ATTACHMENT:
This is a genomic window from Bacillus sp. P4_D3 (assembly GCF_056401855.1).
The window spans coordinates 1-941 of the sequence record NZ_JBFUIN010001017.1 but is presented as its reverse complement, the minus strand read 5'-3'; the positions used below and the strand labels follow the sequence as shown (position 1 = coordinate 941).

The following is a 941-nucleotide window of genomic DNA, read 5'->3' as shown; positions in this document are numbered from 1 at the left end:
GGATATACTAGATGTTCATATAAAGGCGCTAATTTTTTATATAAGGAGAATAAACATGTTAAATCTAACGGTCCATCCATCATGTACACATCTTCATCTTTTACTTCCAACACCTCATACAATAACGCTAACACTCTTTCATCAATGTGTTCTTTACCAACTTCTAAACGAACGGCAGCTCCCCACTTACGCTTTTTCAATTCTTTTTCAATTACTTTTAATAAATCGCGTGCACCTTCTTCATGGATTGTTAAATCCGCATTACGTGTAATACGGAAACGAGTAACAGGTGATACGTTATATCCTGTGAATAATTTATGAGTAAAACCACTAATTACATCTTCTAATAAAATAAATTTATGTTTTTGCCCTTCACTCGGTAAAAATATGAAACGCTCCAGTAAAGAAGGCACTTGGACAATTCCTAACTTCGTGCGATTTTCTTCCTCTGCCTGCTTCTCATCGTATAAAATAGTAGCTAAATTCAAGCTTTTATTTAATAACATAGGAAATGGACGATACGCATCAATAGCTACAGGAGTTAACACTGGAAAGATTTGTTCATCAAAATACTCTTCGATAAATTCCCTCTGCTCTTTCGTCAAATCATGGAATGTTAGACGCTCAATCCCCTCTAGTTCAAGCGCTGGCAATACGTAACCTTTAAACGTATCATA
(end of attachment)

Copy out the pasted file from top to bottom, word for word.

This is a genomic window from Bacillus sp. P4_D3 (assembly GCF_056401855.1).
The window spans coordinates 1-941 of the sequence record NZ_JBFUIN010001017.1 but is presented as its reverse complement, the minus strand read 5'-3'; the positions used below and the strand labels follow the sequence as shown (position 1 = coordinate 941).

The following is a 941-nucleotide window of genomic DNA, read 5'->3' as shown; positions in this document are numbered from 1 at the left end:
GGATATACTAGATGTTCATATAAAGGCGCTAATTTTTTATATAAGGAGAATAAACATGTTAAATCTAACGGTCCATCCATCATGTACACATCTTCATCTTTTACTTCCAACACCTCATACAATAACGCTAACACTCTTTCATCAATGTGTTCTTTACCAACTTCTAAACGAACGGCAGCTCCCCACTTACGCTTTTTCAATTCTTTTTCAATTACTTTTAATAAATCGCGTGCACCTTCTTCATGGATTGTTAAATCCGCATTACGTGTAATACGGAAACGAGTAACAGGTGATACGTTATATCCTGTGAATAATTTATGAGTAAAACCACTAATTACATCTTCTAATAAAATAAATTTATGTTTTTGCCCTTCACTCGGTAAAAATATGAAACGCTCCAGTAAAGAAGGCACTTGGACAATTCCTAACTTCGTGCGATTTTCTTCCTCTGCCTGCTTCTCATCGTATAAAATAGTAGCTAAATTCAAGCTTTTATTTAATAACATAGGAAATGGACGATACGCATCAATAGCTACAGGAGTTAACACTGGAAAGATTTGTTCATCAAAATACTCTTCGATAAATTCCCTCTGCTCTTTCGTCAAATCATGGAATGTTAGACGCTCAATCCCCTCTAGTTCAAGCGCTGGCAATACGTAACCTTTAAACGTATCATA